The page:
Descriptive info: published Sat, Nov 27, 2004.. Part 1: Wages of Hypocrisy.. Imagine working in a job where you:.. Can earn minimum wage for up to two years.. Can be assigned to your Department Manager's job without an increase in pay.. Must make yourself available for work on certain days of the week with no guarantee that you'll be scheduled.. Must work a minimum of 3 years to qualify for benefits.. Lose your benefits if you get sick.. It's time to air the ugly truth about the deplorable deal that the hugely spineless UFCW gave the hugely profitable Loblaw Companies for its Real Canadian Superstores in Ontario in the summer of 2003.. The deplorable sellout was necessary, UFCW leaders said, to allow Loblaw's to compete with Wal-Mart which, UFCW leaders.. believed.. was about to.. invade.. the Canadian retail market with its mammoth Supercenter Stores (stores that sell food.. and department.. store merchandise).. The invasion never happened and that really shouldn't surprise anyone.. Wal-Mart officials themselves stated publicly that they had no intention of opening any Supercenters in Canada.. Industry analysts said that it made no business sense for them to do so.. In 2003, Wal-Mart announced plans to build a number of.. Sam's Club.. stores in Canada but those were warehouse type stores that would whose direct competitor in the Canadian retail market would be Costco - not Loblaws or any other grocery chain.. But that didn't stop the UFCW from rolling over.. Loblaw's officials told them.. they believed.. that Wal-Mart Supercenters (WMSC's) were coming to Canada and they planned to create their own low wage wasteland so they could go head-to-head with the Evil Empire.. The corporate boys' word was good enough for the UFCW (hey, who can ya trust if not a bunch of management guys looking to make another few billion in profits?).. And so the UFCW agreed to give the Loblaw's boys a gutted version of its existing collective agreements at the new RCSS's which would over a period of time replace most if not all of its conventional supermarkets.. The gutted contract contains such provisions for wages and benefits for part time employees (who, considering that between 80% and 90% of retail food industry workers are part-time will ultimately make up the vast majority of the RCSS workforce) that are so deplorable that it made our heads spin just looking at them.. If Wal-Mart Supercenters were actually coming to Canada, the deplorable RCSS deal would give Loblaws a wonderful competitive advantage.. Since the Supercenters are nowhere in sight, the deplorable RCSS deal gives Loblaws an enormous competitive advantage over.. other.. Canadian food retailers.. It allows Loblaws to set itself up as the Evil Empire - North Chapter.. With it's new RCSS's Loblaws can now do unto others what Wal-Mart has been doing in the US, including all the stuff that has been the focus of heated criticism by unions like the UFCW - like exploiting the crap out of the working poor.. How Low Did They Go?.. Just how bad is the RCSS deal? Earlier this month, we brought you the shocking news that workers in the lowest paying jobs in RCSS's in Ontario will actually be.. earning.. less.. than their counterparts at Toronto area Wal-Mart stores.. This information was based on a Wal-Mart wage schedule from 2002 - the year that Loblaw officials first met with their UFCW bedmates to chat about gutting the existing collective agreements for the new recruits at the RCSS's.. Call us cynical, but it's quite probably that the labour-management buddies knew fully well what Wal-Mart was paying at the time and decided to undercut those rates by.. dollars.. per hour in the jobs that are most likely to employ the largest numbers of workers.. Mainstream labour cheerleaders don't want us to talk about this disturbing aspect of the RCSS deal so here's a more in-depth look at what the UFCW - the union that wants to organize Wal-Mart workers, bargained for its most vulnerable members at the Real Canadian Super Sores.. WARNING: This article contains disturbing facts, naked truths and coarse language.. It may not be suitable for spineless union machine heads.. Reader discretion is advised.. Our analysis of the RCSS deal will focus on what the UFCW negotiated for part-time workers at the RCSS's.. Given the high percentage of part-time workers in the retail industry in general, it's safe to assume that corporate Canada's answer to Wal-Mart isn't going to be overrun by full-time staff.. We're going to zoom in on part-timers employed in the RCSS.. department store type merchandise.. (DSTM) area where the work performed by the UFCW-represented part-timers most closely resembles that performed by workers in Wal-Mart's lowest wage category.. We'll start with a look at their wages and, in the next three installments, at the benefits that these UFCW-represented workers will be receiving (or not) and at the management-friendly language the UFCW agreed to - all of which pretty much assures that the RCSS's will be a low wage, high turnover retail wasteland.. just like Wal-Mart.. but maybe worse.. you be the judge.. We'll cap off this feature with a look back at the spin doctoring the UFCW did to "sell" its done deal to its members.. This.. a copy of Wal-Mart's pay scale.. (pdf) for Toronto area stores effective September 7, 2002.. We don't know if this scale has been adjusted since then.. For purposes of this analysis, we'll assume that it hasn't and that these rates are still in effect.. The pay scale covers 4 "job groups".. We're going to focus on Group 1 which includes:..  ...   they received "good" performance ratings in each of their 2 years of service.. Worse yet, these RCSS part-timers will.. stay at minimum wage.. anywhere from 1 to 2 years depending on their weekly hours.. The Wal-Mart scale provides for pay-for-performance increments that workers are to receive - the RCSS deal doesn't:.. You may be wondering why we're including the pay-for-performance component of the Wal-Mart pay scheme in our comparison, given that such things are very uncommon in collective agreements.. Hold on to your stomachs, here comes Article 13.. 03!.. 13.. 03 The Company may, from time to time, introduce incentive programs in addition to the prevailing wage schedules.. Nothing further is said about these "incentive programs" in the RCSS deal.. That being the case, the company can introduce whatever kind of incentive pay program it wants and pay whatever it wants to whichever workers it deems deserving based on whatever criteria it chooses to use - just like in a non-union workplace.. The likelihood that this.. can.. happen under the RCSS deal is reinforced by a rather unusual header above the wage scales for these part-timers:.. "The following shall be the minimum part time rates of pay for [these] employees for the duration of the collective agreement".. The use of the word "minimum" suggests that higher rates.. be paid although there is no reference to when, where or under what circumstances it can do so.. Then there's this innovative clause:.. 02 When the Company.. pays a new employee more than the starting rate.. in his classification, such employee shall (for purpose of wage progression only) receive wage increases in accordance with the wage schedule and be deemed to have the appropriate service.. (emphasis added).. In the absence of any qualifiers about just when the company can pay new employees more than the starting rate, this means that store managers are free to hire employees at higher rates and those employees are treated as if they had actually worked the hours required to get to that rate while the rest of the peons have to bust their humps for several years to get there.. Just like in a non-union workplace.. It takes longer for RCSS Workers to Get Raises than Wal-Mart Workers:.. Wal-Mart Group 1 workers reach $9.. 00 per hour after 5 years of service (without performance pay) or after 2 years of service (with pay for good performance).. Part-time DSMT workers at the RCSS's reach $9.. 00 per hour after 6501 hours - a little over 10 years for those working 12 hours a week and a little over 5 years for those at 24 hours a week.. It can take RCSS workers about as long to reach the top rate for their jobs as Wal-Mart workers - sort of:.. A Wal-Mart worker in Group 1 reaches a top rate of $10.. 00 hour after 10 years of service (without pay for performance) or 4 years with pay for "good performance" in each year.. A part-time DSTM worker working 12 hours per week will take just over 14 years to reach a top rate of $10.. A part-time DSTM worker working 24 hours per week will reach the top rate in just over 7 years.. The high end is where things begin to equalize between workers at the two Evil Empires.. We think that's because few workers are expected to stay that long (or wanted to stay that long) with either company.. Front End Service Workers Get Less at RCSS.. According to one of the numerous Letters of Understanding attached in the RCSS deal, part-timers who work in front end service (bagging, carry out, parcel pick up, buggy retrieval, clean-up, sweeping and washing, replenishing bags, bottle and can sorting, price checks, assembly of grocery orders and product returns), are to be "paid according the part-time wage progression as specified in Article 13.. 04 to a maximum of.. $9.. per hour".. LOU #55 doesn't say.. which.. of the wage schedules is the applicable one, so we don't know whether it's the one for Food Department or the DSTM Department.. Neither of those schedules actually has a rate of $9.. 50 per hour.. (Maybe that's to make the front end workers feel even more special.. The kind of work described as Front End Service in the RCSS deal fits pretty well into Wal-Mart's Group 1 which pay a max of $10.. 00 per hour or $13.. 00 per hour with good performance ratings.. RCSS Part-timers Get To Pay The UFCW For This Amazing Contract.. On the heels of the RCSS deal in July 2003, UFCW Local 1000a jacked up its union dues.. Local 1000a members, including the minimum-wage-earning RCSS part-timers will pay:.. $5.. 72 per week - those working up to and including 12 hours per week.. $6.. 97 per week - those working more than 12 hours up to and including 24 hours per week.. $7.. 47 per week - those working over 24 hours per week.. When you slice these dues off the pay checks of minimum wage earners, their pay nets out to less than minimum wage but the labour-management cronies get fattest off of the poorest of their workers and members.. Notice that the company can keep the 12 hour per week part-timers at minimum wage the longest? Notice how two 12 hour per week part-timers generate more dues revenue for the UFCW than one 24 hour per week part-timer and how any two part-timers bring in more than one full-timer?.. With the RCSS deal, everybody wins! Except the workers.. It's craptastic.. Coming Up Next:.. Benefits You.. Won't.. Get..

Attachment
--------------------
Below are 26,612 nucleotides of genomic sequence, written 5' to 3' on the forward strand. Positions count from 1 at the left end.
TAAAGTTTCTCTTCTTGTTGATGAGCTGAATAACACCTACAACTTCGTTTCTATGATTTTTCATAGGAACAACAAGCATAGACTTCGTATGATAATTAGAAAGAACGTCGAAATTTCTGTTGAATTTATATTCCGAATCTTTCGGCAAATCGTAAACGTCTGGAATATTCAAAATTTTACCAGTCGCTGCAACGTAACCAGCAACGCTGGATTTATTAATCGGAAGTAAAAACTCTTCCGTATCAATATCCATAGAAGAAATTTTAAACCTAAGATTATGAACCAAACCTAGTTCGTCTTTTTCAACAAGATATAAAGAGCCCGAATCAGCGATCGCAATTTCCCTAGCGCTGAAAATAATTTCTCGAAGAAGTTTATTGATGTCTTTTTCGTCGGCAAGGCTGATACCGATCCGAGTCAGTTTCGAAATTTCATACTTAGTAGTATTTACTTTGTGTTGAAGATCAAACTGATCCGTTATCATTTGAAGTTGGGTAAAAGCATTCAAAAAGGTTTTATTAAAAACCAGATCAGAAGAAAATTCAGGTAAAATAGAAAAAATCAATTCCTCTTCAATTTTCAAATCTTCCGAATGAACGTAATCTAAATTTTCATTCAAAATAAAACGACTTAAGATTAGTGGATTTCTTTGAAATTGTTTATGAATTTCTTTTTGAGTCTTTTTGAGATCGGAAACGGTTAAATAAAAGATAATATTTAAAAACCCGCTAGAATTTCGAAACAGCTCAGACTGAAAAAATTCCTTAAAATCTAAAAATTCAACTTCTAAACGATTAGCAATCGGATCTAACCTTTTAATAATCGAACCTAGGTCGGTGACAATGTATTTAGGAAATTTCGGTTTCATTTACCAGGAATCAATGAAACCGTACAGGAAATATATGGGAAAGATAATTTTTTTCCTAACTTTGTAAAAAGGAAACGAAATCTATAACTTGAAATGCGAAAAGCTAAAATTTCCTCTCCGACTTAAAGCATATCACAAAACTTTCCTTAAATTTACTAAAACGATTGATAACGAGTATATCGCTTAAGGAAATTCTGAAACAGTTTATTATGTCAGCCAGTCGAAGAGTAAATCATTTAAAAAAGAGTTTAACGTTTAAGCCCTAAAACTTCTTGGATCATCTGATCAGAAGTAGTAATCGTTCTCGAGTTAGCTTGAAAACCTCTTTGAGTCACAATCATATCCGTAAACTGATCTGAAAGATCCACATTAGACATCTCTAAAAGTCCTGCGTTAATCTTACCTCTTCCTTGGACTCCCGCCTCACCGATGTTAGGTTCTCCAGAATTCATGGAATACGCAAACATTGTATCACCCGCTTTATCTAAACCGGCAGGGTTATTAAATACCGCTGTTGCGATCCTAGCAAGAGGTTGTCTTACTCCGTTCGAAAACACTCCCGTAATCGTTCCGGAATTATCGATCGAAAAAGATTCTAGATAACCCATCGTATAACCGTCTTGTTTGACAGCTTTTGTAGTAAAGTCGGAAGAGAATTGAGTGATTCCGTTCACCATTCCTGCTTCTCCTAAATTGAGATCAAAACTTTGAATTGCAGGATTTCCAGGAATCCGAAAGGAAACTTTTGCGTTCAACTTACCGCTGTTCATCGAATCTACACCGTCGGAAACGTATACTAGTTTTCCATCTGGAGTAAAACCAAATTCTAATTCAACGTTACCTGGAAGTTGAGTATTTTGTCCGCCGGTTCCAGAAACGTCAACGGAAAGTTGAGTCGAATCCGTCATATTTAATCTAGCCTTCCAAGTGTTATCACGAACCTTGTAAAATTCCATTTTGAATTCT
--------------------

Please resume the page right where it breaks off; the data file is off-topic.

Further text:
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  • Title: The Straight Goods on the Duty of Fair Representation - p.01